The American Numismatic Society is pleased to announce the publication of Monuments in Miniature: Architecture on Roman Coinage, a new book by Nathan T. Elkins that recasts the scholarship on this popular subject. Rather than focusing on the iconography, Elkins’ study seeks to contextualize these coins and understand the broader social and cultural context that informed these architectural representations. Although the emphasis is on Roman coinage, earlier Greek types are also featured for comparative analysis, including this sixth century BC silver stater of Zancle that shows harbor buildings on a sandbar encircling a dolphin.
In the Persian empire, city walls were a traditional symbol of power that were often represented on the coinage produced by the satrapies of Cilicia and Phoenicia. A particularly fine example of this tradition is this mid-fourth century BC tetradrachm of Tarsus, which depicts a lion attacking a bull above two rows of turreted walls.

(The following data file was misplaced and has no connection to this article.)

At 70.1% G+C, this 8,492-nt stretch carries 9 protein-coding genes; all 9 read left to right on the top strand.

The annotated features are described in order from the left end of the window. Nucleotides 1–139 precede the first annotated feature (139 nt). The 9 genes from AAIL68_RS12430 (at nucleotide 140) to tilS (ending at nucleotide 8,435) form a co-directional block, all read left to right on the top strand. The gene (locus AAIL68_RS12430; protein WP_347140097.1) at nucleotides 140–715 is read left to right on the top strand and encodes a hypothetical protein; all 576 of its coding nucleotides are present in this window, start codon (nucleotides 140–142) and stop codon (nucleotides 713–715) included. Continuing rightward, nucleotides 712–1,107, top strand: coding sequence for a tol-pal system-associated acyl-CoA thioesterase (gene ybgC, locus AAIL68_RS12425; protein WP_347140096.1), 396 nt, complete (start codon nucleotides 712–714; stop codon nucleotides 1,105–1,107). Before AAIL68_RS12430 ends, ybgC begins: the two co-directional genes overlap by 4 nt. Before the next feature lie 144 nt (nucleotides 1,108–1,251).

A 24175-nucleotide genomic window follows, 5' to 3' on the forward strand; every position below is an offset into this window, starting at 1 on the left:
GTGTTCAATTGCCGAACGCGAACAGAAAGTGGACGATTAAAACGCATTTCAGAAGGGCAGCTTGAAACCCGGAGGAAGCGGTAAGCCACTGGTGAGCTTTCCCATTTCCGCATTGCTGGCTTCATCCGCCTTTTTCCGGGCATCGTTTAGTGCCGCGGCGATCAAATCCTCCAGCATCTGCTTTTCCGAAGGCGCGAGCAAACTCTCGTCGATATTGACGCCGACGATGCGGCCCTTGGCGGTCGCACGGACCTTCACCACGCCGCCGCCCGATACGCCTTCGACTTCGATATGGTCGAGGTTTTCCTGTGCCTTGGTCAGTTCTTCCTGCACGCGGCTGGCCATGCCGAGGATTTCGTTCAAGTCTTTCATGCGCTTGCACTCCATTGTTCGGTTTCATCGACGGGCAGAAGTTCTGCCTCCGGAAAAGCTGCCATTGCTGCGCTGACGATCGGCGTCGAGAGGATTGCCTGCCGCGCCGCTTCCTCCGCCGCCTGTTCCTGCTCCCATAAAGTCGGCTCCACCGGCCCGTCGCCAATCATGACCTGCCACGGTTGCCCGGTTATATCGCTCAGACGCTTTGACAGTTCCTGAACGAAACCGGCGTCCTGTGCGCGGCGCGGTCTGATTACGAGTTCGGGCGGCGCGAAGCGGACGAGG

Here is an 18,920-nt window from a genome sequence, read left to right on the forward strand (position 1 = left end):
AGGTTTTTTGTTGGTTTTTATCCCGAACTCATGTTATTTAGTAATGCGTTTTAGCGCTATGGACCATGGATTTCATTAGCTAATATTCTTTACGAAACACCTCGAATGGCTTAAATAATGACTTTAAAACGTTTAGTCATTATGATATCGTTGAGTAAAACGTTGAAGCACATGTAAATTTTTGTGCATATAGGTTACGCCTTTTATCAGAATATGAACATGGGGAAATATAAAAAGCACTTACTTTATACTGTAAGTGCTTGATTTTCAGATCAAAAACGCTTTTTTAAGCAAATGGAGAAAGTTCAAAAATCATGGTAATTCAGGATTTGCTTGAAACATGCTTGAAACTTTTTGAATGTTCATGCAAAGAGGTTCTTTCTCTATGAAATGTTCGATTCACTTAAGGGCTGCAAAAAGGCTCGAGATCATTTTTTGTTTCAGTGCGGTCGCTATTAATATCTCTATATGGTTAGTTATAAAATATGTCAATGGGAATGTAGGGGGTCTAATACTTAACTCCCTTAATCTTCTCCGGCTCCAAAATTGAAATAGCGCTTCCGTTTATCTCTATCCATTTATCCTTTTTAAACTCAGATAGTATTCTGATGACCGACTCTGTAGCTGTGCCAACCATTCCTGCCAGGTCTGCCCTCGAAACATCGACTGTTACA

The volume features over two hundred images and provides a comprehensive catalogue of Roman architectural coin types organized into Early, Late, and Provincial sections. I don’t want to step on Elkins’ detailed analyses here, but I do want to highlight one of the more spectacular coins, a cistophorus of Augustus from the mint at Pergamon that depicts the Temple of Mars Ultor on the Capitoline Hill in Rome.
As Elkins indicates, this particular representation likely bore no resemblance to the actual structure, which some historians argue was never actually built. Still, it is a lovely example of numismatic art (and architecture)!